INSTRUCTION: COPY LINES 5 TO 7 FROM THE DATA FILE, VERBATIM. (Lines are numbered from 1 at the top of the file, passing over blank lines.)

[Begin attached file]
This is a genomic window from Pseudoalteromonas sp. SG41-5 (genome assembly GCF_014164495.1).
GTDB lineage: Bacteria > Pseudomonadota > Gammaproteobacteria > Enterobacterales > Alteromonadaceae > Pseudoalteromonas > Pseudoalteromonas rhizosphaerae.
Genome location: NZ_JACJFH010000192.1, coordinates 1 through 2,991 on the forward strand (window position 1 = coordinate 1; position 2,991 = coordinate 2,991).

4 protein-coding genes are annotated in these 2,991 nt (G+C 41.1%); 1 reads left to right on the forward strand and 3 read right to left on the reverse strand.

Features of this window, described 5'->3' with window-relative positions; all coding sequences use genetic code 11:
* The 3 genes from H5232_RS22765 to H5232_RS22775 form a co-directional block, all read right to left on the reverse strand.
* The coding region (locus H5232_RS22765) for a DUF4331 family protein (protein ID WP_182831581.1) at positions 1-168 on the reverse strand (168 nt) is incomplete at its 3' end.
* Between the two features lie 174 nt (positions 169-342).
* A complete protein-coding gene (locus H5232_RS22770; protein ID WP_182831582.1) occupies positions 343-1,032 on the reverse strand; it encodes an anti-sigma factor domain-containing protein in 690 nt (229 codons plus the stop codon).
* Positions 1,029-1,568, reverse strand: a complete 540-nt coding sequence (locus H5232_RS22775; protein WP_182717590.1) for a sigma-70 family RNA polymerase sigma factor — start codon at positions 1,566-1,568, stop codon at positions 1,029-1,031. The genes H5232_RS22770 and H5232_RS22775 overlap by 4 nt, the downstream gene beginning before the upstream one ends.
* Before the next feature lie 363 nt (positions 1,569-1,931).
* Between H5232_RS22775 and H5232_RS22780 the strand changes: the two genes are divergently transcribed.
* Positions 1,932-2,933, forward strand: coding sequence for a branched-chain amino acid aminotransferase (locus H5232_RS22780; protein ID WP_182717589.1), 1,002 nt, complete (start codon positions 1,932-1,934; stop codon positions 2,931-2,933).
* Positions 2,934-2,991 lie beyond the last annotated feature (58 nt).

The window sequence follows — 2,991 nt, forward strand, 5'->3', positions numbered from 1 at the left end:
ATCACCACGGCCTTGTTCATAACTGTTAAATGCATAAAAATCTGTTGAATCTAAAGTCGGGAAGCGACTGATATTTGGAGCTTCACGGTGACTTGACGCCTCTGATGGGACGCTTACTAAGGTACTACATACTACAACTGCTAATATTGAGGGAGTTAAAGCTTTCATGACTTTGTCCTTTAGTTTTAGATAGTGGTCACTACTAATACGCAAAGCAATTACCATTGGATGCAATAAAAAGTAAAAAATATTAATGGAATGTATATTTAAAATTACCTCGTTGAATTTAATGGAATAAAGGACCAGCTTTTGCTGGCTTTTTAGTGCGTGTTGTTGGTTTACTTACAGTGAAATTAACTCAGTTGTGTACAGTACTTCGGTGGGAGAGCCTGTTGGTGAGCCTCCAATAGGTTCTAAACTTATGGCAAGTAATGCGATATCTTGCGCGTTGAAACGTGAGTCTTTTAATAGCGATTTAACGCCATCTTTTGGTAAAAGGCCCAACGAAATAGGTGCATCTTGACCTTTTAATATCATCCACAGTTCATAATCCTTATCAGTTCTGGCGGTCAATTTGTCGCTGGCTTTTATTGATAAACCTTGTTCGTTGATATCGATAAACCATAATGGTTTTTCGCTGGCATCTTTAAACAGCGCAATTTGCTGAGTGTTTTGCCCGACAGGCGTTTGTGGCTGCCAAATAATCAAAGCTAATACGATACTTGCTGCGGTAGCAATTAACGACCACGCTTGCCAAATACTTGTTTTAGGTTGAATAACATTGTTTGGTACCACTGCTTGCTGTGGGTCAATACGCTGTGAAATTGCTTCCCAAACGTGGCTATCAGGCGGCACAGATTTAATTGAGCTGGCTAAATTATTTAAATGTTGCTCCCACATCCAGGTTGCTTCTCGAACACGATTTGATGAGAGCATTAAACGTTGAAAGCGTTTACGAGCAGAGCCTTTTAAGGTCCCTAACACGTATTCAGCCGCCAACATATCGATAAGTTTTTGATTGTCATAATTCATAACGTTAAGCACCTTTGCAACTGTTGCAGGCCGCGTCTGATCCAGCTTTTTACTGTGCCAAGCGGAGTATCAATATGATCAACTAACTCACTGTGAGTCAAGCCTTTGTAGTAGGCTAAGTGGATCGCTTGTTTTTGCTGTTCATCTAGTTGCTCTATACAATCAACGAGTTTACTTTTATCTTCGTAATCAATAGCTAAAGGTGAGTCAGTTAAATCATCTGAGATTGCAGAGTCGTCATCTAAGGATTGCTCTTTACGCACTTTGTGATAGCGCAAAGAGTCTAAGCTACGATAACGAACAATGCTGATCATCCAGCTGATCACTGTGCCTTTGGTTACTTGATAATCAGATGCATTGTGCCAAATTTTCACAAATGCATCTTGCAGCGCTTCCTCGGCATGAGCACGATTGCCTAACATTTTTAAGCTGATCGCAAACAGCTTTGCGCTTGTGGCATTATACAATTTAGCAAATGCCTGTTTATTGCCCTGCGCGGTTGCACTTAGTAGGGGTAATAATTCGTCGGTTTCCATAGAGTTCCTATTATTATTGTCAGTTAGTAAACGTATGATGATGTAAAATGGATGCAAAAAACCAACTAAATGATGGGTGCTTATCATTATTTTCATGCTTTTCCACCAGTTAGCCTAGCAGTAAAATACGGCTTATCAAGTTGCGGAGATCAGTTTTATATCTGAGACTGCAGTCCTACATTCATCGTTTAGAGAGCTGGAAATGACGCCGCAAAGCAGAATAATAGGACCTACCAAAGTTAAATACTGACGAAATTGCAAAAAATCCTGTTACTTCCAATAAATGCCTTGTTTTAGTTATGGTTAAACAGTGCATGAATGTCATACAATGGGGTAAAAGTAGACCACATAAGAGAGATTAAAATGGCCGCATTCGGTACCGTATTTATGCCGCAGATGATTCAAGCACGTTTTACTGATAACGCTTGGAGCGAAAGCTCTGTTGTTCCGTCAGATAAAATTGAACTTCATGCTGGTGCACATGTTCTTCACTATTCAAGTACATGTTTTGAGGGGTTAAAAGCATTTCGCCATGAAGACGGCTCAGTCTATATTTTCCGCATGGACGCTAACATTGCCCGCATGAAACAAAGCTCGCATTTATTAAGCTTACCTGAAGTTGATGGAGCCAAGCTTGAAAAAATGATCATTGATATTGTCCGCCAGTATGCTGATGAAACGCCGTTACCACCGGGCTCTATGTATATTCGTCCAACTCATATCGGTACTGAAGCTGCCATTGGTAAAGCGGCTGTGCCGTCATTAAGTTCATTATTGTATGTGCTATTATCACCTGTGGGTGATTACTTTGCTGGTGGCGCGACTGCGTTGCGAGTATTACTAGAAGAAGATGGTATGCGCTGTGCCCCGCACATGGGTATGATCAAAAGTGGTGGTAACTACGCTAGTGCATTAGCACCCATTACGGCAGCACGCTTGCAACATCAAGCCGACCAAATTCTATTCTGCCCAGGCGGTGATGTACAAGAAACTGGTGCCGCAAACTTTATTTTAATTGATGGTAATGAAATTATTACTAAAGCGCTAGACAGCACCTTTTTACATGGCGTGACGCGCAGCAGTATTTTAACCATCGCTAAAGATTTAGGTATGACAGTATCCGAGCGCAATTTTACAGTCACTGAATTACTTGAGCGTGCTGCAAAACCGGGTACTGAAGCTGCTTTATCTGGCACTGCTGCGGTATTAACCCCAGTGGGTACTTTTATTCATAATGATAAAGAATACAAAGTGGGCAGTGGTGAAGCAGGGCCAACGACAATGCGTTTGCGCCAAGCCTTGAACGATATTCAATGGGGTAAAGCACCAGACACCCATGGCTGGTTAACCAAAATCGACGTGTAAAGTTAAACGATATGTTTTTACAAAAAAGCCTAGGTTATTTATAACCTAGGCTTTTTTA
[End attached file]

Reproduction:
Features of this window, described 5'->3' with window-relative positions; all coding sequences use genetic code 11:
* The 3 genes from H5232_RS22765 to H5232_RS22775 form a co-directional block, all read right to left on the reverse strand.
* The coding region (locus H5232_RS22765) for a DUF4331 family protein (protein ID WP_182831581.1) at positions 1-168 on the reverse strand (168 nt) is incomplete at its 3' end.